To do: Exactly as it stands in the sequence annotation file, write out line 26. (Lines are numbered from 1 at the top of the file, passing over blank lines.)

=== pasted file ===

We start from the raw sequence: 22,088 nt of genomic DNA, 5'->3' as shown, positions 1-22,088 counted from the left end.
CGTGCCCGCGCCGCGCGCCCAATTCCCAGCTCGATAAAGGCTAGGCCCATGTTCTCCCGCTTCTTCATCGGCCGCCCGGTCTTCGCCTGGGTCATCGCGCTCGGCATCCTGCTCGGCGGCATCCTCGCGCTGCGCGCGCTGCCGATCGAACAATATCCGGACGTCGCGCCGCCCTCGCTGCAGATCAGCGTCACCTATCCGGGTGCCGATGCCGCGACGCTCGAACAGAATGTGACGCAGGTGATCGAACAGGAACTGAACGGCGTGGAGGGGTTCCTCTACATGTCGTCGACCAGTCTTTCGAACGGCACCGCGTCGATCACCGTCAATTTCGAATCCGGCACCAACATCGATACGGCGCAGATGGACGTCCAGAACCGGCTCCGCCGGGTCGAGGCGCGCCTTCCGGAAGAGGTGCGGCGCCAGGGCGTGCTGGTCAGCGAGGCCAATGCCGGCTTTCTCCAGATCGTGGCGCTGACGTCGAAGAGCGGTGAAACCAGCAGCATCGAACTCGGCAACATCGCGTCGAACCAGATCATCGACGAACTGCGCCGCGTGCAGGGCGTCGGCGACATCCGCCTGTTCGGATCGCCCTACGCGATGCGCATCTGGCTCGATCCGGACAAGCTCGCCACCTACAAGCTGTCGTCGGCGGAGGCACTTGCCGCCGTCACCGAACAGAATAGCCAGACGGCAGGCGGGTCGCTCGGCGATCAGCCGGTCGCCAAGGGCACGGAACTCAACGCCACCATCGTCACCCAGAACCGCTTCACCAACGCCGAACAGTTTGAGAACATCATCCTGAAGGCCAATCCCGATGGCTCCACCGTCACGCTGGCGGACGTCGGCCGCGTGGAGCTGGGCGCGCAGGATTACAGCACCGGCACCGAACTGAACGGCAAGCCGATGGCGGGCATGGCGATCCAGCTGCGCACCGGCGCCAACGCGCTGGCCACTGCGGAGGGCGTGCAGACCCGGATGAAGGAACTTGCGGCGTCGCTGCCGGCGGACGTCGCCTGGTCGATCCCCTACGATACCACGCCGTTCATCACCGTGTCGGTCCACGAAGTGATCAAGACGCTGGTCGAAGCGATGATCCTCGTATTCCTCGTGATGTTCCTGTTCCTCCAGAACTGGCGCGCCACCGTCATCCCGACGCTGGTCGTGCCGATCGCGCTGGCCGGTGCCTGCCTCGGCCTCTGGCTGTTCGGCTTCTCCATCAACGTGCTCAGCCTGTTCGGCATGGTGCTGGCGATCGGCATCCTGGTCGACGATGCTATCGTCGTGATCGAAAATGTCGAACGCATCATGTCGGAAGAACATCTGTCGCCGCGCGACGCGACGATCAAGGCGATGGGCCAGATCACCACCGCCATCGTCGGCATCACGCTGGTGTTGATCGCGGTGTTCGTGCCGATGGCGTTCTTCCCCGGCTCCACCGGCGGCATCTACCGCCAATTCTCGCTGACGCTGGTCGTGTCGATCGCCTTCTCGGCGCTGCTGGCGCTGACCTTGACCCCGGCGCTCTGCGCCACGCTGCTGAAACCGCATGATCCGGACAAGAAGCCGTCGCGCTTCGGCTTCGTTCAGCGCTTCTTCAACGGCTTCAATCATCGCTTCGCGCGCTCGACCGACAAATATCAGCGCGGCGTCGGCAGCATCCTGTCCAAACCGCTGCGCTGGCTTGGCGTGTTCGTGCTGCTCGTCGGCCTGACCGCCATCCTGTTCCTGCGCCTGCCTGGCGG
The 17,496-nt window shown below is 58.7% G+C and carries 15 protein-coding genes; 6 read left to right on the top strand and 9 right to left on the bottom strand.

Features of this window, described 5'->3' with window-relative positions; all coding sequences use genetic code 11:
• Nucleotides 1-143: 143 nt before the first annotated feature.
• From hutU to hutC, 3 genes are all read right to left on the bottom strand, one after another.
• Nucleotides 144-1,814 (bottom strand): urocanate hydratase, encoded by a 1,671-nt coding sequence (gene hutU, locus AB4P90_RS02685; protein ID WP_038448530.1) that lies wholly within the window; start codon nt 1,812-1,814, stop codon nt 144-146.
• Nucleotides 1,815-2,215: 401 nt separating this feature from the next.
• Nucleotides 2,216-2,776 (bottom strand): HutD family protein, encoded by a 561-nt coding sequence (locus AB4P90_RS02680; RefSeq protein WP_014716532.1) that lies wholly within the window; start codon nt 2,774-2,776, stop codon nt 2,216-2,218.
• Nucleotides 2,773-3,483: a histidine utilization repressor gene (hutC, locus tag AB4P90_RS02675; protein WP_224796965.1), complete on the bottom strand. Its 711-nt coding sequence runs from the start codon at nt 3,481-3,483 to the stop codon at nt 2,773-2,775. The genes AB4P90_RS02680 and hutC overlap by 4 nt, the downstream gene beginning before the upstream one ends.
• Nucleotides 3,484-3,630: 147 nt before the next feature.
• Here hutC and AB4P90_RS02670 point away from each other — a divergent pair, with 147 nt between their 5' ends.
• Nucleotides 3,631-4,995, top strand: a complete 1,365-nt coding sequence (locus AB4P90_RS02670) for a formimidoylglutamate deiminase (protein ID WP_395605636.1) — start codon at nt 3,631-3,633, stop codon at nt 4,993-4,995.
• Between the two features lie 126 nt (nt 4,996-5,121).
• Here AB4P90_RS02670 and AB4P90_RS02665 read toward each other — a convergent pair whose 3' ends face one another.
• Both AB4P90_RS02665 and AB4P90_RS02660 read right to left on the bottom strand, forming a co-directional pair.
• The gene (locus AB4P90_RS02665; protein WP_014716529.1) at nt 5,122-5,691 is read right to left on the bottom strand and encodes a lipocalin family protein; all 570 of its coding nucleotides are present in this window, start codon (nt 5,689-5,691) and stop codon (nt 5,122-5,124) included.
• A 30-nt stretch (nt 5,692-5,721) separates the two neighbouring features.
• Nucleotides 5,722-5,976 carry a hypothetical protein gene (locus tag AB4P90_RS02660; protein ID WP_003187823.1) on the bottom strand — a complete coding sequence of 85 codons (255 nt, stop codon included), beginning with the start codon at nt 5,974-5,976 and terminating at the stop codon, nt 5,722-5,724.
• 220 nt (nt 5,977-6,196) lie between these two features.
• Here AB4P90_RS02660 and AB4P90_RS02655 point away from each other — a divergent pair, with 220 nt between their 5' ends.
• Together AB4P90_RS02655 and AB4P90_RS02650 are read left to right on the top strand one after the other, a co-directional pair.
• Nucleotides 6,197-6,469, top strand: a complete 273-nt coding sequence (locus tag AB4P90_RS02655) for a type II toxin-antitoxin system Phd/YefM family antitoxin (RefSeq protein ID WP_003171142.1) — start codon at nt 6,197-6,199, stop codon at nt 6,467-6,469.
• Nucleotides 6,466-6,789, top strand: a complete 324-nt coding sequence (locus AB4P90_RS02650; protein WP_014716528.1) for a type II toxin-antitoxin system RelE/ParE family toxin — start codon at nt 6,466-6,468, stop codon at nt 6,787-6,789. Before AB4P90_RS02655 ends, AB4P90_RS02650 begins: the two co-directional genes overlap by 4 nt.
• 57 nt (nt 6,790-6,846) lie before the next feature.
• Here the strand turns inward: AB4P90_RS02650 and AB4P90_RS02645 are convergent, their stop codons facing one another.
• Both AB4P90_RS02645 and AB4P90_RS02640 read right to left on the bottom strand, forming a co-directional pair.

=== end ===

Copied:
• Here the strand turns inward: AB4P90_RS02650 and AB4P90_RS02645 are convergent, their stop codons facing one another.